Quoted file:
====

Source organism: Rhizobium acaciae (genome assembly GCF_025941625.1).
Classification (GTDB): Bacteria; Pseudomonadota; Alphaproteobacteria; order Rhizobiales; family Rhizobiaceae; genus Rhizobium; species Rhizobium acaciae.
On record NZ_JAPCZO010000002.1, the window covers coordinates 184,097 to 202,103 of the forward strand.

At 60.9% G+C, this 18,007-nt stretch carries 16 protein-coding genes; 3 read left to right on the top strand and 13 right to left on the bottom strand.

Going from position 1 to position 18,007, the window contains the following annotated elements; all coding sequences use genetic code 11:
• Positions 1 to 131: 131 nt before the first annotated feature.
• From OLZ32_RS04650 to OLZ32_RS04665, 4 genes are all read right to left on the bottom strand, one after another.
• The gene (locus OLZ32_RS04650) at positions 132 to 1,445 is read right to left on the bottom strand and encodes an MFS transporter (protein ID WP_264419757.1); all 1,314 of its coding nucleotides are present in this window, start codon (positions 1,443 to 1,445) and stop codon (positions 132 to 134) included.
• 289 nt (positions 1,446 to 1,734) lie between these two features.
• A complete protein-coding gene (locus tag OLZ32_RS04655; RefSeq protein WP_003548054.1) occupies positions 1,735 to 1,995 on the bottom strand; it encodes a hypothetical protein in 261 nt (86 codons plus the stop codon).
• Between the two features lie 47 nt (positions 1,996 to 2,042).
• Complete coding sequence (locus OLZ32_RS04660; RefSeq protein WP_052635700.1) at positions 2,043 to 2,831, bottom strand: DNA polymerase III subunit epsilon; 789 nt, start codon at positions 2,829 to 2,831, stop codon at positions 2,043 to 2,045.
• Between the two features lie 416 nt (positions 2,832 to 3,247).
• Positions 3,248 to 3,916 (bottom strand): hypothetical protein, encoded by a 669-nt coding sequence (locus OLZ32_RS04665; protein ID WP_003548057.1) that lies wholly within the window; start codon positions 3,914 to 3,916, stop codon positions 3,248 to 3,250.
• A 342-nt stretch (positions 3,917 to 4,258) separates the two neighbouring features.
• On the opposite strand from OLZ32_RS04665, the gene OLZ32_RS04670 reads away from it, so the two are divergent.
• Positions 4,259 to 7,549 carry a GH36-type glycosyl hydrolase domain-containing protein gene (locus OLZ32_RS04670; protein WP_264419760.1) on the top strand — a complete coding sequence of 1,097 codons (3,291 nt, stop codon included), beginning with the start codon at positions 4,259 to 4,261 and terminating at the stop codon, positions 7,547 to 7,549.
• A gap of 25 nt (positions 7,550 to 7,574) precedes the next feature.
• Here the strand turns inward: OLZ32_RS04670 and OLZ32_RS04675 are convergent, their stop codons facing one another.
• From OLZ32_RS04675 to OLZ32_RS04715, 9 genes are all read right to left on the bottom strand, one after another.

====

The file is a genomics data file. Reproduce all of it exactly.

Source organism: Rhizobium acaciae (genome assembly GCF_025941625.1).
Classification (GTDB): Bacteria; Pseudomonadota; Alphaproteobacteria; order Rhizobiales; family Rhizobiaceae; genus Rhizobium; species Rhizobium acaciae.
On record NZ_JAPCZO010000002.1, the window covers coordinates 184,097 to 202,103 of the forward strand.

At 60.9% G+C, this 18,007-nt stretch carries 16 protein-coding genes; 3 read left to right on the top strand and 13 right to left on the bottom strand.

Going from position 1 to position 18,007, the window contains the following annotated elements; all coding sequences use genetic code 11:
• Positions 1 to 131: 131 nt before the first annotated feature.
• From OLZ32_RS04650 to OLZ32_RS04665, 4 genes are all read right to left on the bottom strand, one after another.
• The gene (locus OLZ32_RS04650) at positions 132 to 1,445 is read right to left on the bottom strand and encodes an MFS transporter (protein ID WP_264419757.1); all 1,314 of its coding nucleotides are present in this window, start codon (positions 1,443 to 1,445) and stop codon (positions 132 to 134) included.
• 289 nt (positions 1,446 to 1,734) lie between these two features.
• A complete protein-coding gene (locus tag OLZ32_RS04655; RefSeq protein WP_003548054.1) occupies positions 1,735 to 1,995 on the bottom strand; it encodes a hypothetical protein in 261 nt (86 codons plus the stop codon).
• Between the two features lie 47 nt (positions 1,996 to 2,042).
• Complete coding sequence (locus OLZ32_RS04660; RefSeq protein WP_052635700.1) at positions 2,043 to 2,831, bottom strand: DNA polymerase III subunit epsilon; 789 nt, start codon at positions 2,829 to 2,831, stop codon at positions 2,043 to 2,045.
• Between the two features lie 416 nt (positions 2,832 to 3,247).
• Positions 3,248 to 3,916 (bottom strand): hypothetical protein, encoded by a 669-nt coding sequence (locus OLZ32_RS04665; protein ID WP_003548057.1) that lies wholly within the window; start codon positions 3,914 to 3,916, stop codon positions 3,248 to 3,250.
• A 342-nt stretch (positions 3,917 to 4,258) separates the two neighbouring features.
• On the opposite strand from OLZ32_RS04665, the gene OLZ32_RS04670 reads away from it, so the two are divergent.
• Positions 4,259 to 7,549 carry a GH36-type glycosyl hydrolase domain-containing protein gene (locus OLZ32_RS04670; protein WP_264419760.1) on the top strand — a complete coding sequence of 1,097 codons (3,291 nt, stop codon included), beginning with the start codon at positions 4,259 to 4,261 and terminating at the stop codon, positions 7,547 to 7,549.
• A gap of 25 nt (positions 7,550 to 7,574) precedes the next feature.
• Here the strand turns inward: OLZ32_RS04670 and OLZ32_RS04675 are convergent, their stop codons facing one another.
• From OLZ32_RS04675 to OLZ32_RS04715, 9 genes are all read right to left on the bottom strand, one after another.